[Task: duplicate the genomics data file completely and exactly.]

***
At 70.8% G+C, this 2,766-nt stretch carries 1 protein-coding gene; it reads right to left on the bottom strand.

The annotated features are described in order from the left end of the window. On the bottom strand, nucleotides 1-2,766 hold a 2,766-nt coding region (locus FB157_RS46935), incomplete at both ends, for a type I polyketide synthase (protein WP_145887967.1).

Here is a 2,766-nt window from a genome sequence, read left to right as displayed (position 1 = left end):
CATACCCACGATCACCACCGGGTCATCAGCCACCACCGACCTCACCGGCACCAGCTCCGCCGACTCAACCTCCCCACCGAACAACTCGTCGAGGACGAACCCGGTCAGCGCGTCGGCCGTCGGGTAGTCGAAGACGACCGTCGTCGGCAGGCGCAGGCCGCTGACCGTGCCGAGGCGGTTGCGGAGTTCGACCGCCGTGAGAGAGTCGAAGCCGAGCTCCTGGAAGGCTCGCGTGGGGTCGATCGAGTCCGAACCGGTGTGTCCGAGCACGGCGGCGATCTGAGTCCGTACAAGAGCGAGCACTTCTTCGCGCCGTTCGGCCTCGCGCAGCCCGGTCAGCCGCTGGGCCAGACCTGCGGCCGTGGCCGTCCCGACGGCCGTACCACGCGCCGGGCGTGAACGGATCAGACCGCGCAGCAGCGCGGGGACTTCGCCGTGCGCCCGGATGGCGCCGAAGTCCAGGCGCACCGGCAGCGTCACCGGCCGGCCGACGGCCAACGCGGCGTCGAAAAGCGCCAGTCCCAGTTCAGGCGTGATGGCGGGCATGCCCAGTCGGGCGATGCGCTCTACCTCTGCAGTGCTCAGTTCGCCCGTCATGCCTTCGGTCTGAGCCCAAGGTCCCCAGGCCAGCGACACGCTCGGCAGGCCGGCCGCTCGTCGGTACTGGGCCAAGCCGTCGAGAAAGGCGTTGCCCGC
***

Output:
At 70.8% G+C, this 2,766-nt stretch carries 1 protein-coding gene; it reads right to left on the bottom strand.

The annotated features are described in order from the left end of the window. On the bottom strand, nucleotides 1-2,766 hold a 2,766-nt coding region (locus FB157_RS46935), incomplete at both ends, for a type I polyketide synthase (protein WP_145887967.1).

Here is a 2,766-nt window from a genome sequence, read left to right as displayed (position 1 = left end):
CATACCCACGATCACCACCGGGTCATCAGCCACCACCGACCTCACCGGCACCAGCTCCGCCGACTCAACCTCCCCACCGAACAACTCGTCGAGGACGAACCCGGTCAGCGCGTCGGCCGTCGGGTAGTCGAAGACGACCGTCGTCGGCAGGCGCAGGCCGCTGACCGTGCCGAGGCGGTTGCGGAGTTCGACCGCCGTGAGAGAGTCGAAGCCGAGCTCCTGGAAGGCTCGCGTGGGGTCGATCGAGTCCGAACCGGTGTGTCCGAGCACGGCGGCGATCTGAGTCCGTACAAGAGCGAGCACTTCTTCGCGCCGTTCGGCCTCGCGCAGCCCGGTCAGCCGCTGGGCCAGACCTGCGGCCGTGGCCGTCCCGACGGCCGTACCACGCGCCGGGCGTGAACGGATCAGACCGCGCAGCAGCGCGGGGACTTCGCCGTGCGCCCGGATGGCGCCGAAGTCCAGGCGCACCGGCAGCGTCACCGGCCGGCCGACGGCCAACGCGGCGTCGAAAAGCGCCAGTCCCAGTTCAGGCGTGATGGCGGGCATGCCCAGTCGGGCGATGCGCTCTACCTCTGCAGTGCTCAGTTCGCCCGTCATGCCTTCGGTCTGAGCCCAAGGTCCCCAGGCCAGCGACACGCTCGGCAGGCCGGCCGCTCGTCGGTACTGGGCCAAGCCGTCGAGAAAGGCGTTGCCCGC